By looking at bid opportunities, you can get a sense of whether your company can compete and win but just remember that beta.sam.gov (system for award management ) only tells one side of the story. The ultimate winner of the bids has probably brought more to the table than just their product or service. They are bringing knowledge and value-add, that’s your “ace in the hole” if you are really good at what you do.

Let your research guide your activities going forward and always keep in mind that the government rarely goes out to bid for exactly what you make.

Contact a state or federal government specialist called a PTAC

PTAC (Association of Procurement Technical Assistance Centers) are paid for by your tax dollars and have offices specifically set up to help you learn about contracting opportunities. The PTAC contracting officer will be able to answer many of your questions and also point you in the right direction. They often recognize talent or capability that is high demand by the government and will make recommendations to key people they know if they believe you can help them.

PTAC representatives can be instrumental in helping you get in touch with the right people/offices regarding your product or service. Keep in mind that PTAC representatives deal with hundreds of people weekly and you want to be prepared to use their time efficiently.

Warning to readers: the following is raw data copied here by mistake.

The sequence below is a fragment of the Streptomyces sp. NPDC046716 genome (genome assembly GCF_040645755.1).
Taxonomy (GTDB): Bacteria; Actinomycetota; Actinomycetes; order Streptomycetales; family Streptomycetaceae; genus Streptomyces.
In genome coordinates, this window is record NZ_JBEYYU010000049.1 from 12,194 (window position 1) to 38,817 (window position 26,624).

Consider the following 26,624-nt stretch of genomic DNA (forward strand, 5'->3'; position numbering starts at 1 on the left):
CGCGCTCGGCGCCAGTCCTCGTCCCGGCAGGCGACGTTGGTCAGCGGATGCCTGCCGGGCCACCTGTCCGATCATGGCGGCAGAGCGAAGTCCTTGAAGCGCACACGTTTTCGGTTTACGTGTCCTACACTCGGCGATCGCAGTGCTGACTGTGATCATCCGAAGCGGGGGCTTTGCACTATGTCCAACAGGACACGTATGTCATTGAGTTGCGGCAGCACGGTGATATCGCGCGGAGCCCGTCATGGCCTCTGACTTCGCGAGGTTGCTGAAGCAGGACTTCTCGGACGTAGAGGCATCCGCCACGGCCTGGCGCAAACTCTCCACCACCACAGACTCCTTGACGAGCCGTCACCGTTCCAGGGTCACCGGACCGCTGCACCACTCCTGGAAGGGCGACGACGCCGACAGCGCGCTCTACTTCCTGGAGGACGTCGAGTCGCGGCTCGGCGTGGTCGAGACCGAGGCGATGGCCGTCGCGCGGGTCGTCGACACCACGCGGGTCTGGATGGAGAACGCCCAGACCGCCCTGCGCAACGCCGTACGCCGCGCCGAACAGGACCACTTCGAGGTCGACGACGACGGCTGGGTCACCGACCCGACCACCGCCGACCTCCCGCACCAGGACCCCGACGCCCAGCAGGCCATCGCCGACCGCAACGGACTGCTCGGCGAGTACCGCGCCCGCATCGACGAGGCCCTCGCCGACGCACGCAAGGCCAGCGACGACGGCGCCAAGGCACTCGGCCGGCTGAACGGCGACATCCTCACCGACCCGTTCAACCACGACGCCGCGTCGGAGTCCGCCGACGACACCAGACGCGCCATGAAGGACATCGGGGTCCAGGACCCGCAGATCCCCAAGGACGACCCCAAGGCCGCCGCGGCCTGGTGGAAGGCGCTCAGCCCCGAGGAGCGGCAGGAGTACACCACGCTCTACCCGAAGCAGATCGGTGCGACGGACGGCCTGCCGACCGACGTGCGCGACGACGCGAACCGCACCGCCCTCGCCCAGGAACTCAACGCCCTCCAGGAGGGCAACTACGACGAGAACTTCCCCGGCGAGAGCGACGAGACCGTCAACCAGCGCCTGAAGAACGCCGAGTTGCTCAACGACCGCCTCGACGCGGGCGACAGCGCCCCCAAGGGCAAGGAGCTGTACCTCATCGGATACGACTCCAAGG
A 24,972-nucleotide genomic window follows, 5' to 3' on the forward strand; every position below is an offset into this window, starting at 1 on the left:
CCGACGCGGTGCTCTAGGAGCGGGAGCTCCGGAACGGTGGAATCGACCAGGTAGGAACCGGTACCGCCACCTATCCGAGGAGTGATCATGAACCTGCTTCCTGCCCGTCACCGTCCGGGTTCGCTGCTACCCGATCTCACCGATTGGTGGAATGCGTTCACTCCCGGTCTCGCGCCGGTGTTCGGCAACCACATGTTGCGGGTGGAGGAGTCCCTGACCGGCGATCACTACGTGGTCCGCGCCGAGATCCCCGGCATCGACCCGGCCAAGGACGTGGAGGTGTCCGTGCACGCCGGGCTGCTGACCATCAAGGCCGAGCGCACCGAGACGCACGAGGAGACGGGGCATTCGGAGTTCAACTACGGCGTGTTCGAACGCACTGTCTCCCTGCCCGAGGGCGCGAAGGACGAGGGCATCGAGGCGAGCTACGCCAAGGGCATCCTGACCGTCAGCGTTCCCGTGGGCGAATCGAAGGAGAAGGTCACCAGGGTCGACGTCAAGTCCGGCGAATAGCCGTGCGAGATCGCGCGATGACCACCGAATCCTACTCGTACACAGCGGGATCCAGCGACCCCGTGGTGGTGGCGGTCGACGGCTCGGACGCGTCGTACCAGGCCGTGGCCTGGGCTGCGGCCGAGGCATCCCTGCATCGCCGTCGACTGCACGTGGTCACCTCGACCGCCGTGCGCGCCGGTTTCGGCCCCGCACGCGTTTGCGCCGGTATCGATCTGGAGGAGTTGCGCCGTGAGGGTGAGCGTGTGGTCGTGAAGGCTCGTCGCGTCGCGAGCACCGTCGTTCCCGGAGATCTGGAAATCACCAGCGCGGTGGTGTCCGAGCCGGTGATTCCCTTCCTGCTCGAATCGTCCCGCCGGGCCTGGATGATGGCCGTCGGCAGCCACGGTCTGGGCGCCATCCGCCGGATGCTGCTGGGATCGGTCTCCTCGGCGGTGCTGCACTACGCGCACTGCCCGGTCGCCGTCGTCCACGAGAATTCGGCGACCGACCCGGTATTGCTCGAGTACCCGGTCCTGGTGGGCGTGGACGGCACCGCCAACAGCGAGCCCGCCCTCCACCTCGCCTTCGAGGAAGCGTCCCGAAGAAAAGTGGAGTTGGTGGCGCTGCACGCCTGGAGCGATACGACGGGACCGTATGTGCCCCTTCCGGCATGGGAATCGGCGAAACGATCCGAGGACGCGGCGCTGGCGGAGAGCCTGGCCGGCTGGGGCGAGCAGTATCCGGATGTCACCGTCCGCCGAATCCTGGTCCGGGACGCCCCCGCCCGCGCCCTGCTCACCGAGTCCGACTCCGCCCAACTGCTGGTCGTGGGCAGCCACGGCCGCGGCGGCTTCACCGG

Selling to PTAC, and all government employees in general is not like selling to the commercial market. They don’t like hard-sell tactics that are typically used in the business to business marketplace.  The government/contractor relationship is much more consultative –  you are diving deep into the government’s needs and adding value with your extensive knowledge.

Government employees want to know that you are unique and an expert in your field and can bring significant value to bid or sole source situations. They also want to build a trusting relationship.

In rpfs and bids, it is never the cheapest price that wins the bid but the company that the U.S. Government feels brings the most value and can deliver.  They do not want unexpected problems on the back end.

The SBA or Small Business Administration is a good resource

THE SBA can be a good resource to help you learn more about government contracts and the procurement process. They offer a step by step contracting guide, contracting development program, and counseling about federal business opportunities.

There is also another website called SBA sub-net which is a Subcontracting Network System that bridges the gap between businesses seeking small business subcontractors and small businesses seeking contracting opportunities. This could be a good avenue for a smaller business to start doing government work without having to complete an rfp.

However, like all resources, you have to really dive in to find the person or information that can give you the inside scope.

Being patient, recessions and Covid-19

The government is always looking for new contractors in the market so don’t listen to the naysayers about the government being impossible to work with. It is Eric’s belief that the government doesn’t get the best companies applying for their bids so there are plenty of opportunities for good companies.

A division in your company that derives revenue from government work can be an incredible advantage during recessions to offset your commercial work.

It recently took Eric 18 months to win a major contract and that’s with all the experience he has winning government bids.